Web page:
Neurologic conditions do not discriminate: they can steal the quality of life from people and our pets. Many of the same brain, spinal cord, nerve, and muscle problems that affect humans also prey on our companions. The underlying causes can result in a variety of conditions, including epilepsy, concussions, ruptured discs, spinal cord injuries, head trauma, and brain tumors. Many of these conditions can be treated – some with drugs, others with surgery.
An animal's nervous system is responsible for sending, receiving, and processing nerve impulses throughout the body. All the organs and muscles inside your pet's body rely upon these nerve impulses to function, which is why some people liken the nervous system to a master control unit. Sense organs provide the nervous system with information about the environment by means of such senses as sight, hearing, smell, taste, touch, pressure, and pain. Nerves are connected throughout the whole body to the brain. They carry the information throughout the body in the form of electrochemical signals called impulses. These impulses travel from the brain and spinal cord to the nerves located throughout the body. Veterinary neurologists at the Cornell University Hospital for Animals have trained in the diagnosis and treatment of nervous system disorders, including diseases of the brain, spinal cord, nerves, and muscles.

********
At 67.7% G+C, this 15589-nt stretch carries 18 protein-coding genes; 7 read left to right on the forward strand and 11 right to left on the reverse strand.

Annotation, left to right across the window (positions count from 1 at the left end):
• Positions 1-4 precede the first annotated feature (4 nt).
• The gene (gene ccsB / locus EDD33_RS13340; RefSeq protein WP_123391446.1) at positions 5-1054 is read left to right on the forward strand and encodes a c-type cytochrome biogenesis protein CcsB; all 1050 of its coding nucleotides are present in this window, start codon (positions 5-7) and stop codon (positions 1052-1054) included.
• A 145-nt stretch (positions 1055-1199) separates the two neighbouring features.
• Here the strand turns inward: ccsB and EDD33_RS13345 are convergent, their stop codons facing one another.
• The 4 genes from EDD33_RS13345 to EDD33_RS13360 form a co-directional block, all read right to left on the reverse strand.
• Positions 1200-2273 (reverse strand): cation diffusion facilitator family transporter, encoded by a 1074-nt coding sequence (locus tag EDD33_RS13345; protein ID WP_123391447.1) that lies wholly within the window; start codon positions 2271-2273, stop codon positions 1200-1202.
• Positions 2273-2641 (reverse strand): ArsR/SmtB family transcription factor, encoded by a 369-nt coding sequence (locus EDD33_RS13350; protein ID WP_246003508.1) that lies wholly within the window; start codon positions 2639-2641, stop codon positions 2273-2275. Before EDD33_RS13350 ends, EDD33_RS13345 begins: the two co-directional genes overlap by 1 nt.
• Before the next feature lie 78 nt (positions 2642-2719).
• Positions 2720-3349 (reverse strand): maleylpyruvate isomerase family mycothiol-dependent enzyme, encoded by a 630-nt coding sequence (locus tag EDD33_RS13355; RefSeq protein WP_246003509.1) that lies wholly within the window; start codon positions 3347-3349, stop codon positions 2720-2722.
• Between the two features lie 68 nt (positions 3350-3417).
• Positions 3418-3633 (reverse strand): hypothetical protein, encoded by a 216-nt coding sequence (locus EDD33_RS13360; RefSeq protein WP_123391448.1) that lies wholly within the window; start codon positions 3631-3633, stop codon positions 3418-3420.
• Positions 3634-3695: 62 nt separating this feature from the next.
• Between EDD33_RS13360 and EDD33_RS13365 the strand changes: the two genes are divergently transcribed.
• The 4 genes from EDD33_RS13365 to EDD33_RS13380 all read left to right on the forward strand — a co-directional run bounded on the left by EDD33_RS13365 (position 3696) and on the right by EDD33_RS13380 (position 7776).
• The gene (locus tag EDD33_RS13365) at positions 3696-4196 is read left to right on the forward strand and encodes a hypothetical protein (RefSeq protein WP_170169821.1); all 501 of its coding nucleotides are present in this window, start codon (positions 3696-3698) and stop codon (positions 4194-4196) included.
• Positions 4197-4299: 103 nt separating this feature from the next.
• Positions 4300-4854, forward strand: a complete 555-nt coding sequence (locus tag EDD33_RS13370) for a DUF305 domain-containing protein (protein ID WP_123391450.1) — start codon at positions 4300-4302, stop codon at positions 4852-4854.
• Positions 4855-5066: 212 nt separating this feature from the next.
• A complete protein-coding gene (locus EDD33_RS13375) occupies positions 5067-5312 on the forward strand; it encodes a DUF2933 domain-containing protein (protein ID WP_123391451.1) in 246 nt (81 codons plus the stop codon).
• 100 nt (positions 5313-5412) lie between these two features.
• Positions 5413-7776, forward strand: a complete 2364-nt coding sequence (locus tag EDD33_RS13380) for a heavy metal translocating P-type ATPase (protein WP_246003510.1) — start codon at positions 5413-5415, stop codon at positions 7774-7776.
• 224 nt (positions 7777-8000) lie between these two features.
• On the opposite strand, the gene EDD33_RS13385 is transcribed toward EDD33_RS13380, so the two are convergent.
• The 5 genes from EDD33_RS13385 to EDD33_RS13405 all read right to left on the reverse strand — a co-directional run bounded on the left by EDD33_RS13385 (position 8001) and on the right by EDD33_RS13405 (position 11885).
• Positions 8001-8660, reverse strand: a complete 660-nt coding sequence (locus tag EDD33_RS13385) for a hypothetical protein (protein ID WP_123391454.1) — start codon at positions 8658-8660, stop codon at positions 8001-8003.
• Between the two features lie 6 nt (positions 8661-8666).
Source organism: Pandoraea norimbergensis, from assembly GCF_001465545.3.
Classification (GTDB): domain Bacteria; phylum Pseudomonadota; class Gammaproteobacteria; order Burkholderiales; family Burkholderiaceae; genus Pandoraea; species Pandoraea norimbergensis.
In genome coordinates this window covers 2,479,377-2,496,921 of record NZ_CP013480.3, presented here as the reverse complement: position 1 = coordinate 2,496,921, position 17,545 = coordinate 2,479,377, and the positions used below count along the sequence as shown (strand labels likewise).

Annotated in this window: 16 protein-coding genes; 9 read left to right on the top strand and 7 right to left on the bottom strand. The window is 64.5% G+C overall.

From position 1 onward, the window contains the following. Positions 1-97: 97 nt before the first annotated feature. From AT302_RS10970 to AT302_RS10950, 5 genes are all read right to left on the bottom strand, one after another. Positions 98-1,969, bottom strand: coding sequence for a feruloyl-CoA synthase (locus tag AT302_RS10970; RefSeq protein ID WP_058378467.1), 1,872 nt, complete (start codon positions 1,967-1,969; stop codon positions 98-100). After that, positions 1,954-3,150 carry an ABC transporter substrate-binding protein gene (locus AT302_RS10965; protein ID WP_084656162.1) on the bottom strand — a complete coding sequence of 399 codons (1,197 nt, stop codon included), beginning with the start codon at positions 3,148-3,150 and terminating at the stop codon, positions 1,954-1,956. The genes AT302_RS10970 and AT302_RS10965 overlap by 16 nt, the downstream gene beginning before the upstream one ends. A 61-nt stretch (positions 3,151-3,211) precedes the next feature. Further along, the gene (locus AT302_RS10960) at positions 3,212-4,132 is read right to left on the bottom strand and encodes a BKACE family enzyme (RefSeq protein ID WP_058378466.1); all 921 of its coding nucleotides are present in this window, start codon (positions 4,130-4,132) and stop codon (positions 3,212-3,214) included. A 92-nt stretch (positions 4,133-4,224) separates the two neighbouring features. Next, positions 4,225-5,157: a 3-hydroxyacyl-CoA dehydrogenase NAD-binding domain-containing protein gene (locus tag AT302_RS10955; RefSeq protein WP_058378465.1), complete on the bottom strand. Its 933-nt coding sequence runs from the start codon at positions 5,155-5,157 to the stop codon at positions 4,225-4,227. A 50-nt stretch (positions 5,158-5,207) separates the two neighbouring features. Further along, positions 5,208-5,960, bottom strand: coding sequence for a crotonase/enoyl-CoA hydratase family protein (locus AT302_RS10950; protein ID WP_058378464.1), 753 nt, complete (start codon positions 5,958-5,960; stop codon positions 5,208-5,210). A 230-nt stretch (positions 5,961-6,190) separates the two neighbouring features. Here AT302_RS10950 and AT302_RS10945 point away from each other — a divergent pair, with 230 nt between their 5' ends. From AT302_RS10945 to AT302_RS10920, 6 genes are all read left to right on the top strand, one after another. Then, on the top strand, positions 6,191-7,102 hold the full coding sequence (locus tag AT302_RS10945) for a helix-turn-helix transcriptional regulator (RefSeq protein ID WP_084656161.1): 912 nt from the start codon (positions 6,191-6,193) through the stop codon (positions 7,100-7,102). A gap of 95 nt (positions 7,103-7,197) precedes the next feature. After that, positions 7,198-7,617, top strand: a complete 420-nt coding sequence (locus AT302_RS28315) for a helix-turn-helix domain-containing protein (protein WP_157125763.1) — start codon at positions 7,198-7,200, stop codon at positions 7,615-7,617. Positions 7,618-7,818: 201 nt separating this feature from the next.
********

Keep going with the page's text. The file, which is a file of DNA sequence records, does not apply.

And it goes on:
The Cornell University Hospital for Animals’ board-certified veterinary neurologists and neurosurgeons are experts in managing neurologic disorders. They have access to specialized equipment that includes an MRI and the most advanced CT scanner and work closely with specialists throughout the hospital to ensure comprehensive care, from diagnosis to treatment to rehabilitation and post-operative care. Our state-of-the art diagnostics and imaging options enhance our abilities to diagnose difficult and complex diseases.